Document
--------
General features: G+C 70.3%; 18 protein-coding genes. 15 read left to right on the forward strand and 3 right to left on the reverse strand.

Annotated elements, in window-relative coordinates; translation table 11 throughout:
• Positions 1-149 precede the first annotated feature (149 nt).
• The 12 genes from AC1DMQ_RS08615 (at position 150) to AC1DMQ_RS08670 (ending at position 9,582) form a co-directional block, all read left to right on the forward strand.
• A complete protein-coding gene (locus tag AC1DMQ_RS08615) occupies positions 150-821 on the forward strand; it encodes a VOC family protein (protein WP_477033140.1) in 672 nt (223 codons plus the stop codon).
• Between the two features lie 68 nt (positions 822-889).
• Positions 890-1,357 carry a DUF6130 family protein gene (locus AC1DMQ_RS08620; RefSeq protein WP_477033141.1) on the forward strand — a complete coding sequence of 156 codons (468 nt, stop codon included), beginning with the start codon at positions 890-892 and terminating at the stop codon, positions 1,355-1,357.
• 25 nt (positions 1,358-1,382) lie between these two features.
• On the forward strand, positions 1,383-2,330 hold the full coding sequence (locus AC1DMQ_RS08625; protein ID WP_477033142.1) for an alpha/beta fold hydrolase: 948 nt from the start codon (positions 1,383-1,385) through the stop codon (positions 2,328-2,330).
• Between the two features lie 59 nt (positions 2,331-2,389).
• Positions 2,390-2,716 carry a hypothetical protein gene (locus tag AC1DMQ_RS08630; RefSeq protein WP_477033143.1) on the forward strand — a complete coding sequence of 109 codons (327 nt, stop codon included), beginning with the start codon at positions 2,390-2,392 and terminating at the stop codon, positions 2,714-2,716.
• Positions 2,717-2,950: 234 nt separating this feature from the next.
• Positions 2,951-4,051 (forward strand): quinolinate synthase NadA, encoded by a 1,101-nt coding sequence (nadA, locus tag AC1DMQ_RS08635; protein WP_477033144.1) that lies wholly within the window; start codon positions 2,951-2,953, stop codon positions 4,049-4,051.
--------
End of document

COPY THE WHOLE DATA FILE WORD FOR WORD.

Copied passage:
General features: G+C 70.3%; 18 protein-coding genes. 15 read left to right on the forward strand and 3 right to left on the reverse strand.

Annotated elements, in window-relative coordinates; translation table 11 throughout:
• Positions 1-149 precede the first annotated feature (149 nt).
• The 12 genes from AC1DMQ_RS08615 (at position 150) to AC1DMQ_RS08670 (ending at position 9,582) form a co-directional block, all read left to right on the forward strand.
• A complete protein-coding gene (locus tag AC1DMQ_RS08615) occupies positions 150-821 on the forward strand; it encodes a VOC family protein (protein WP_477033140.1) in 672 nt (223 codons plus the stop codon).
• Between the two features lie 68 nt (positions 822-889).
• Positions 890-1,357 carry a DUF6130 family protein gene (locus AC1DMQ_RS08620; RefSeq protein WP_477033141.1) on the forward strand — a complete coding sequence of 156 codons (468 nt, stop codon included), beginning with the start codon at positions 890-892 and terminating at the stop codon, positions 1,355-1,357.
• 25 nt (positions 1,358-1,382) lie between these two features.
• On the forward strand, positions 1,383-2,330 hold the full coding sequence (locus AC1DMQ_RS08625; protein ID WP_477033142.1) for an alpha/beta fold hydrolase: 948 nt from the start codon (positions 1,383-1,385) through the stop codon (positions 2,328-2,330).
• Between the two features lie 59 nt (positions 2,331-2,389).
• Positions 2,390-2,716 carry a hypothetical protein gene (locus tag AC1DMQ_RS08630; RefSeq protein WP_477033143.1) on the forward strand — a complete coding sequence of 109 codons (327 nt, stop codon included), beginning with the start codon at positions 2,390-2,392 and terminating at the stop codon, positions 2,714-2,716.
• Positions 2,717-2,950: 234 nt separating this feature from the next.
• Positions 2,951-4,051 (forward strand): quinolinate synthase NadA, encoded by a 1,101-nt coding sequence (nadA, locus tag AC1DMQ_RS08635; protein WP_477033144.1) that lies wholly within the window; start codon positions 2,951-2,953, stop codon positions 4,049-4,051.